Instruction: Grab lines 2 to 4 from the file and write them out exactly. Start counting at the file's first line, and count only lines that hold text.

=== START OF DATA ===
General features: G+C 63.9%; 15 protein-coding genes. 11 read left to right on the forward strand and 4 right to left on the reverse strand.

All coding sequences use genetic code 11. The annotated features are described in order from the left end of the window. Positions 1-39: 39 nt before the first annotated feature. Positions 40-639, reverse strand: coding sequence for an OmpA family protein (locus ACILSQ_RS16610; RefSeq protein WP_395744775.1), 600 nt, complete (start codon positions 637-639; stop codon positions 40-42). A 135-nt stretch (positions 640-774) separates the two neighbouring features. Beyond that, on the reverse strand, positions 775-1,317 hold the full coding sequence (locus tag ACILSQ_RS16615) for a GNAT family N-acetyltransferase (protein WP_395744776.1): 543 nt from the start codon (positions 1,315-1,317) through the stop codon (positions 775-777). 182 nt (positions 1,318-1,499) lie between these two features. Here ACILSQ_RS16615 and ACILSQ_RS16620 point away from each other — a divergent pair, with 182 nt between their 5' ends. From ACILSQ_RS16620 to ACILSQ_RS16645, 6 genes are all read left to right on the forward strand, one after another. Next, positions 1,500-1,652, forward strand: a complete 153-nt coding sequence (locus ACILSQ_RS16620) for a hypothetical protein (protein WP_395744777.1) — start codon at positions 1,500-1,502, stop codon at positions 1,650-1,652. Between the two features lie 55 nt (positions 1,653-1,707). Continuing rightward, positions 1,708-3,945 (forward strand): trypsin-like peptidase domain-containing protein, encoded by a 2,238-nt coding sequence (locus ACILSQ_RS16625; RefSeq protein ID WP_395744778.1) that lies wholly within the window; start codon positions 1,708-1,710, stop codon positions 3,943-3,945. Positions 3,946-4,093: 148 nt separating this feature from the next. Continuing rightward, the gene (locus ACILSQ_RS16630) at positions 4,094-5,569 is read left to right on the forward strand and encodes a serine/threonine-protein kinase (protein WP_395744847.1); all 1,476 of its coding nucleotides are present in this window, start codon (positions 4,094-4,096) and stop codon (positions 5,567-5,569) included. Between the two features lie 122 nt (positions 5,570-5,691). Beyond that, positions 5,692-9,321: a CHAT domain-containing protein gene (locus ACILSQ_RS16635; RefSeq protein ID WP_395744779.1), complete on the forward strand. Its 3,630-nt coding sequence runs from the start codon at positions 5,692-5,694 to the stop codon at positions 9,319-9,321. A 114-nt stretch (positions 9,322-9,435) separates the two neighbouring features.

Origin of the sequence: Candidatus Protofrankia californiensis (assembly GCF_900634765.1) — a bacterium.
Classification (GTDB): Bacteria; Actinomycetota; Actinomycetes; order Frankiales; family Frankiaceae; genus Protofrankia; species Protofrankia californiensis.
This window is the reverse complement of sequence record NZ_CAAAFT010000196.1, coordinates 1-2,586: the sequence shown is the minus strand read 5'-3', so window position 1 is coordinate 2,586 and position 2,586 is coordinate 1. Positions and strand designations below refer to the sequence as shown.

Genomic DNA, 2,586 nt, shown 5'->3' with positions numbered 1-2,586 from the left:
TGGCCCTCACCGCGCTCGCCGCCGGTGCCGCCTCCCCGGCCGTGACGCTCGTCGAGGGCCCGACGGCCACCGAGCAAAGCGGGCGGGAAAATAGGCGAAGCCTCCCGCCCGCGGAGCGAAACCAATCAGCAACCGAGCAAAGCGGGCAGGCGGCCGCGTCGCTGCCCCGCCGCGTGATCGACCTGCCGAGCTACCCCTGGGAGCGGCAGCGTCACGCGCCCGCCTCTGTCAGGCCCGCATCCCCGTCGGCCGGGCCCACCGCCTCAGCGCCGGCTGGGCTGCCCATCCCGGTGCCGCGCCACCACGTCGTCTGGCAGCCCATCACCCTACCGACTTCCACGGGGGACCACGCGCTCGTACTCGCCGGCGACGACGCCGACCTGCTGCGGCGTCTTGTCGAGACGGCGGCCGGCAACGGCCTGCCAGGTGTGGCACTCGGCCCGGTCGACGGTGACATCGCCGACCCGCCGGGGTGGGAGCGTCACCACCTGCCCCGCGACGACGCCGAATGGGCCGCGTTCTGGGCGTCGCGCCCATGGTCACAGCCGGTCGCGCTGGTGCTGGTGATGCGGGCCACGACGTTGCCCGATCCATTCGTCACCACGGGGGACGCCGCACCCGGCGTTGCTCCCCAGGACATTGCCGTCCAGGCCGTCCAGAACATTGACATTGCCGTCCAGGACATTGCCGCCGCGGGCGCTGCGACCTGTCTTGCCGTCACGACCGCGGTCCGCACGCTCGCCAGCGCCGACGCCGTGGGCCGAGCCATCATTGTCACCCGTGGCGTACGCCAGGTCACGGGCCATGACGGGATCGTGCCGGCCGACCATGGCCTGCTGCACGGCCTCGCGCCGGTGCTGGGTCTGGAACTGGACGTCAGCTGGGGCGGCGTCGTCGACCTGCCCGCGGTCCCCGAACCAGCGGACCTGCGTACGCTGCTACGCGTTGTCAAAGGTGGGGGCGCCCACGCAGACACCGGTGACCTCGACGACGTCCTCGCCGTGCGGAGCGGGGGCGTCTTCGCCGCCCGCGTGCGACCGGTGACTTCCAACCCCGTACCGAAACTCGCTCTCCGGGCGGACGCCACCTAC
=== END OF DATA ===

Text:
All coding sequences use genetic code 11. The annotated features are described in order from the left end of the window. Positions 1-39: 39 nt before the first annotated feature. Positions 40-639, reverse strand: coding sequence for an OmpA family protein (locus ACILSQ_RS16610; RefSeq protein WP_395744775.1), 600 nt, complete (start codon positions 637-639; stop codon positions 40-42). A 135-nt stretch (positions 640-774) separates the two neighbouring features. Beyond that, on the reverse strand, positions 775-1,317 hold the full coding sequence (locus tag ACILSQ_RS16615) for a GNAT family N-acetyltransferase (protein WP_395744776.1): 543 nt from the start codon (positions 1,315-1,317) through the stop codon (positions 775-777). 182 nt (positions 1,318-1,499) lie between these two features. Here ACILSQ_RS16615 and ACILSQ_RS16620 point away from each other — a divergent pair, with 182 nt between their 5' ends. From ACILSQ_RS16620 to ACILSQ_RS16645, 6 genes are all read left to right on the forward strand, one after another. Next, positions 1,500-1,652, forward strand: a complete 153-nt coding sequence (locus ACILSQ_RS16620) for a hypothetical protein (protein WP_395744777.1) — start codon at positions 1,500-1,502, stop codon at positions 1,650-1,652. Between the two features lie 55 nt (positions 1,653-1,707). Continuing rightward, positions 1,708-3,945 (forward strand): trypsin-like peptidase domain-containing protein, encoded by a 2,238-nt coding sequence (locus ACILSQ_RS16625; RefSeq protein ID WP_395744778.1) that lies wholly within the window; start codon positions 1,708-1,710, stop codon positions 3,943-3,945. Positions 3,946-4,093: 148 nt separating this feature from the next. Continuing rightward, the gene (locus ACILSQ_RS16630) at positions 4,094-5,569 is read left to right on the forward strand and encodes a serine/threonine-protein kinase (protein WP_395744847.1); all 1,476 of its coding nucleotides are present in this window, start codon (positions 4,094-4,096) and stop codon (positions 5,567-5,569) included. Between the two features lie 122 nt (positions 5,570-5,691). Beyond that, positions 5,692-9,321: a CHAT domain-containing protein gene (locus ACILSQ_RS16635; RefSeq protein ID WP_395744779.1), complete on the forward strand. Its 3,630-nt coding sequence runs from the start codon at positions 5,692-5,694 to the stop codon at positions 9,319-9,321. A 114-nt stretch (positions 9,322-9,435) separates the two neighbouring features.

Origin of the sequence: Candidatus Protofrankia californiensis (assembly GCF_900634765.1) — a bacterium.
Classification (GTDB): Bacteria; Actinomycetota; Actinomycetes; order Frankiales; family Frankiaceae; genus Protofrankia; species Protofrankia californiensis.